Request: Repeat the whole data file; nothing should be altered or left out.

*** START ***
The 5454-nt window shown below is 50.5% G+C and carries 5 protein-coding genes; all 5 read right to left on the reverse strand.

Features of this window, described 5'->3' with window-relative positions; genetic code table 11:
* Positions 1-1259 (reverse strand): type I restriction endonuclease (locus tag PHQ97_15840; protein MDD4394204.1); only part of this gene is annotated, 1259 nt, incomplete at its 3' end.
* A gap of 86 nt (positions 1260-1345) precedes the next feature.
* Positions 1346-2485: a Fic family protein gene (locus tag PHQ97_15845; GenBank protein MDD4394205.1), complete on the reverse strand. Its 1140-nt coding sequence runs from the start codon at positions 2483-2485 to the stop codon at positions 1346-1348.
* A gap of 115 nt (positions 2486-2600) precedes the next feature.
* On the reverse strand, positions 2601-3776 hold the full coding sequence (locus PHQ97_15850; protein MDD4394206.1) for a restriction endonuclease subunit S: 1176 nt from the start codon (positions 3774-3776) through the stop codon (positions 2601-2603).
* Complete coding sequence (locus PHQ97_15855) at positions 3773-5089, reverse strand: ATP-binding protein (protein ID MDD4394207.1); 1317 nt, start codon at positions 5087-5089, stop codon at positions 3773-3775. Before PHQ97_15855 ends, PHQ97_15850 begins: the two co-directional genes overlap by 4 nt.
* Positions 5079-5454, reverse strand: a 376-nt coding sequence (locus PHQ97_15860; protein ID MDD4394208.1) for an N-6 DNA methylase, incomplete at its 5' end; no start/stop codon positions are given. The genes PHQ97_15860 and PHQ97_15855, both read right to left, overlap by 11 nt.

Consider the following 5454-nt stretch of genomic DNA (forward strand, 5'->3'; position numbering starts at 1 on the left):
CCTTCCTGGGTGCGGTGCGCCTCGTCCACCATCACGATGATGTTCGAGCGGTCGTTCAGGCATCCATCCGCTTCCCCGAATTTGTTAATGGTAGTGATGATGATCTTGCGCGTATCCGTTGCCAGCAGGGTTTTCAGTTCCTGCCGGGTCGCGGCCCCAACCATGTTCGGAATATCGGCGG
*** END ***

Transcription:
The 5454-nt window shown below is 50.5% G+C and carries 5 protein-coding genes; all 5 read right to left on the reverse strand.

Features of this window, described 5'->3' with window-relative positions; genetic code table 11:
* Positions 1-1259 (reverse strand): type I restriction endonuclease (locus tag PHQ97_15840; protein MDD4394204.1); only part of this gene is annotated, 1259 nt, incomplete at its 3' end.
* A gap of 86 nt (positions 1260-1345) precedes the next feature.
* Positions 1346-2485: a Fic family protein gene (locus tag PHQ97_15845; GenBank protein MDD4394205.1), complete on the reverse strand. Its 1140-nt coding sequence runs from the start codon at positions 2483-2485 to the stop codon at positions 1346-1348.
* A gap of 115 nt (positions 2486-2600) precedes the next feature.
* On the reverse strand, positions 2601-3776 hold the full coding sequence (locus PHQ97_15850; protein MDD4394206.1) for a restriction endonuclease subunit S: 1176 nt from the start codon (positions 3774-3776) through the stop codon (positions 2601-2603).
* Complete coding sequence (locus PHQ97_15855) at positions 3773-5089, reverse strand: ATP-binding protein (protein ID MDD4394207.1); 1317 nt, start codon at positions 5087-5089, stop codon at positions 3773-3775. Before PHQ97_15855 ends, PHQ97_15850 begins: the two co-directional genes overlap by 4 nt.
* Positions 5079-5454, reverse strand: a 376-nt coding sequence (locus PHQ97_15860; protein ID MDD4394208.1) for an N-6 DNA methylase, incomplete at its 5' end; no start/stop codon positions are given. The genes PHQ97_15860 and PHQ97_15855, both read right to left, overlap by 11 nt.

Consider the following 5454-nt stretch of genomic DNA (forward strand, 5'->3'; position numbering starts at 1 on the left):
CCTTCCTGGGTGCGGTGCGCCTCGTCCACCATCACGATGATGTTCGAGCGGTCGTTCAGGCATCCATCCGCTTCCCCGAATTTGTTAATGGTAGTGATGATGATCTTGCGCGTATCCGTTGCCAGCAGGGTTTTCAGTTCCTGCCGGGTCGCGGCCCCAACCATGTTCGGAATATCGGCGG